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God’s Word for You

Psalm 22:14-15 All my bones are pulled apart

by Pastor Timothy Smith on Sunday, April 2, 2023

14 I am poured out like water,
  and all my bones are pulled apart.
  My heart is like wax;
  it has melted away in my chest.
15 My strength is dried up like broken pottery.
  My tongue sticks to the roof of my mouth;
  You lay me in the dust of death.

Historically, David is writing about something in his own life. As we have already pointed out, there is nothing in this poem to suggest his years as king, but since he had few enemies as a shepherd boy apart from the lion and the bear (1 Samuel 17:34-35), it makes good sense that this was an event during the years when he was a captain in Saul’s army, hated by Saul his own king. In the hot, dry climate of Palestine, David’s favorite hiding places took him to isolated clefts or plateaus of rock that were difficult places to be in the best of times. No wonder David’s tongue stuck to the roof of his mouth. Just climbing up to one of these high perches would have stretched out his limbs until his bones felt like they were out of joint.

But prophetically, David takes us to the torment of our Savior, especially at the hands of the Romans and their cruel tortures. Deprived of sleep, water, or any comforts or personal dignity at all, Jesus truly felt the end of his life approaching. This is what he means by “being poured out like water.” Paul spoke the same way when he was in Roman prisons (Philippians 2:17; 2 Timothy 4:6).

Jesus was also laid over the rostrum in the Roman fortress to be whipped (flogged, Mark 15:15; John 19:1). A wicked servant was to be whipped until he bled (Sirach 42:5), but they whipped Jesus for no reason at all except that whipping weakened a man so that he was less likely to fight off being crucified. Even there under the lash, chained down and unable to move, he would have felt as if every bone was being dislocated from its neighbor. Any human heart, any amount of bravery, gives way in such circumstances. Men become hopeless or furious, and the heart melts like wax (Micah 1:4; Psalms 68:2, 97:5).

Broken pottery is dried up and useless. This is the meaning of the beginning of verse 15. Jerusalem actually had a gate for tossing out old broken pottery (Jeremiah 19:2). Such a junk pile becomes nothing but sharp gravel in the end. The Lord’s human strength was spent.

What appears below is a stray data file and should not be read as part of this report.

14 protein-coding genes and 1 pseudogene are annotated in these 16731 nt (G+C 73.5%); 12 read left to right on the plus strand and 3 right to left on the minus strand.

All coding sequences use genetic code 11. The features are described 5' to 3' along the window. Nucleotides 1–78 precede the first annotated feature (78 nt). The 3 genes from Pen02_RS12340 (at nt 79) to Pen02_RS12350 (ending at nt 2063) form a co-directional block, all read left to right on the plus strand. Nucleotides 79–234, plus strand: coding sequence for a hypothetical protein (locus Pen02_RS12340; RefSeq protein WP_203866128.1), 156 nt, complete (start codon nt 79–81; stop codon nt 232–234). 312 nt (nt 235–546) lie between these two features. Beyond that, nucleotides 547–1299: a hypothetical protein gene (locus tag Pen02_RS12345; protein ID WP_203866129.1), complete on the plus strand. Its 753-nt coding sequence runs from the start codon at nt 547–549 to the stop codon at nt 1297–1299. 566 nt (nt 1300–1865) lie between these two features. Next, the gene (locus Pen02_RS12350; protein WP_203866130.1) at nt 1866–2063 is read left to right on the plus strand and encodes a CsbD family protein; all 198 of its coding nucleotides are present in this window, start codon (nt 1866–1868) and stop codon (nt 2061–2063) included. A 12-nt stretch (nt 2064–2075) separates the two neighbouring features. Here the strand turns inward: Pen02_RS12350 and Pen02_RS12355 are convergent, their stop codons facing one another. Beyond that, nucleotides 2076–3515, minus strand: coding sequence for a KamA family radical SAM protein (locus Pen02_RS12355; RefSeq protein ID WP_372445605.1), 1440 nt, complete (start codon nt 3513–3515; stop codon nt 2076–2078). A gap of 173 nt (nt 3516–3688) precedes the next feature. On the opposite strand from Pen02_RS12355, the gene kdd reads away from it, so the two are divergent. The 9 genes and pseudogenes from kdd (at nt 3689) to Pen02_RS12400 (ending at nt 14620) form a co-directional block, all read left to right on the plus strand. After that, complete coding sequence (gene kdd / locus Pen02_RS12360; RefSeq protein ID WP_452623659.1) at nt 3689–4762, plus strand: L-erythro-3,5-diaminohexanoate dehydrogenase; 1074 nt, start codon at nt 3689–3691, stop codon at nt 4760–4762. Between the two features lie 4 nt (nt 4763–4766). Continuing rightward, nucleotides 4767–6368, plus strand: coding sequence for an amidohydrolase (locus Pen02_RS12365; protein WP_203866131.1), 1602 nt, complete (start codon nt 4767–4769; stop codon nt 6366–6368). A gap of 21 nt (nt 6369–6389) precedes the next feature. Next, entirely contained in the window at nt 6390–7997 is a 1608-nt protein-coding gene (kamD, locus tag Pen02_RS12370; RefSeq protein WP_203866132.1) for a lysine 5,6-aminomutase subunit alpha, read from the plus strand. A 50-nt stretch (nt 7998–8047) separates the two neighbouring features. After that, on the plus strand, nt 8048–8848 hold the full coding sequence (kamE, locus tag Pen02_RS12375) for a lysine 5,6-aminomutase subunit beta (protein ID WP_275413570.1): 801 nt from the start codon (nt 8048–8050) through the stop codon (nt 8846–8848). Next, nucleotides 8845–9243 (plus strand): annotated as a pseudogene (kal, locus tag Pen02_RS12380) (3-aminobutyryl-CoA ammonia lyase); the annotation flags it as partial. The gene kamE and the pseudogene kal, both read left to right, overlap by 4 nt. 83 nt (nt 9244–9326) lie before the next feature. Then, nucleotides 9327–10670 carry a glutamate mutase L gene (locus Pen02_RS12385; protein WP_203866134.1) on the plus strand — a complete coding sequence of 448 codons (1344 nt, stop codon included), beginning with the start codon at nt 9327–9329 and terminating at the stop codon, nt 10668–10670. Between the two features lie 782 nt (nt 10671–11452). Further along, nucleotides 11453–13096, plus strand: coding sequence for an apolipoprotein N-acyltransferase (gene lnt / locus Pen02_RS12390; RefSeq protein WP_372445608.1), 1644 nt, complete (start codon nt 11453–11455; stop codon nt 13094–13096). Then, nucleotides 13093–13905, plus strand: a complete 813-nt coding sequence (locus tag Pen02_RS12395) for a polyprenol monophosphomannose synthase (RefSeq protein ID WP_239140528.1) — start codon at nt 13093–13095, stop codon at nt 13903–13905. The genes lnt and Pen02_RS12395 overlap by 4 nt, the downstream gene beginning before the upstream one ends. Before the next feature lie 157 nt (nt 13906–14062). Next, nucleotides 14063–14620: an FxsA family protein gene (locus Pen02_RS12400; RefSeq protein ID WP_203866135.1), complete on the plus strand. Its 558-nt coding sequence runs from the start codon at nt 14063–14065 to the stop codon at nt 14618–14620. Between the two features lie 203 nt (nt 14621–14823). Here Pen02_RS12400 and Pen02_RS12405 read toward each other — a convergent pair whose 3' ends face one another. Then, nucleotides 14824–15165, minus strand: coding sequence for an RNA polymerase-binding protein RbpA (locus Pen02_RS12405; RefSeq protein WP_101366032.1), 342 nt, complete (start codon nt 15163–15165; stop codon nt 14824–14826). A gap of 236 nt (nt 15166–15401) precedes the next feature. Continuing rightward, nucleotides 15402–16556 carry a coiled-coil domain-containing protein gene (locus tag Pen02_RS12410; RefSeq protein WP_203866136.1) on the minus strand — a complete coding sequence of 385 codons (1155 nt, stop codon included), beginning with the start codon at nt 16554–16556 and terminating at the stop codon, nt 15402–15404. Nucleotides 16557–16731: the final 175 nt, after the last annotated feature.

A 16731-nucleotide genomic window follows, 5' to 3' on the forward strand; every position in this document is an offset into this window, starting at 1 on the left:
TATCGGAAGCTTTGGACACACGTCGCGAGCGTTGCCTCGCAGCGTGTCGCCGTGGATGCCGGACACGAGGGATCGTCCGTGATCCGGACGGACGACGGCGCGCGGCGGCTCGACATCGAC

We’ve already spoken about a tongue sticking to the roof of its mouth. (Psalm 137:6; Lamentations 4:4; Ezekiel 3:26). This is why Jesus said he was thirsty during his ordeal (John 19:28, and of course, he was losing a lot of blood). Perhaps he just needed to wet his mouth and throat enough to cry out some of his final words.

David looks ahead to the grave when he says, “You lay me in the dust of death.” That dust (Job 17:16) is also what would have been on the minds of the men being crucified as they were brought at last to the hill and as they saw the tombs cut into the emptied-out quarry beyond. If modern archaeology is correct in its findings about the site of the crucifixion, there were tombs that were just a matter of a few yards away—but most of the criminals who were crucified would not be buried in such nice tombs. They would be tossed into the common public grave-ditch south of the city, the criminal’s graves.

Death. It was death approaching. Death is the penalty for sin, the penalty that removes a sinner from this life and sends him into the punishment of the life of the world to come, the unending punishment of hell. This is what awaited us all on account of our sin, except that Jesus took on death all by himself. “When it turned on me, I seized it by its hair, struck and killed it” (1 Samuel 17:35). Jesus entered into the grave by means of death itself, but he overcame it. Death had claimed him without cause; death made a fatal mistake. Death was overcome by the death of Christ. Paul explains:

“The gift of God is not like the result of the one man’s sin: The judgment followed one sin and brought condemnation, but the gift followed many trespasses and brought justification. For if, by the trespass of the one man, death reigned through that one man, how much more will those who receive God’s abundant provision of grace and of the gift of righteousness reign in life through the one man, Jesus Christ” (Romans 5:16-17).

David gives us insight into his suffering. None of us needs any more insight into the depth of our sin. We give our thanks and praise to Jesus for covering over all of that sin. What he did was agonizing, but it spared us from the same agony, forever.

In Christ,
Pastor Timothy Smith

Pastor Tim Smith
About Pastor Timothy Smith
Pastor Smith serves St. Paul’s Lutheran Church in New Ulm, Minnesota. To receive God’s Word for You via e-mail, please visit the St. Paul’s Lutheran Church website.


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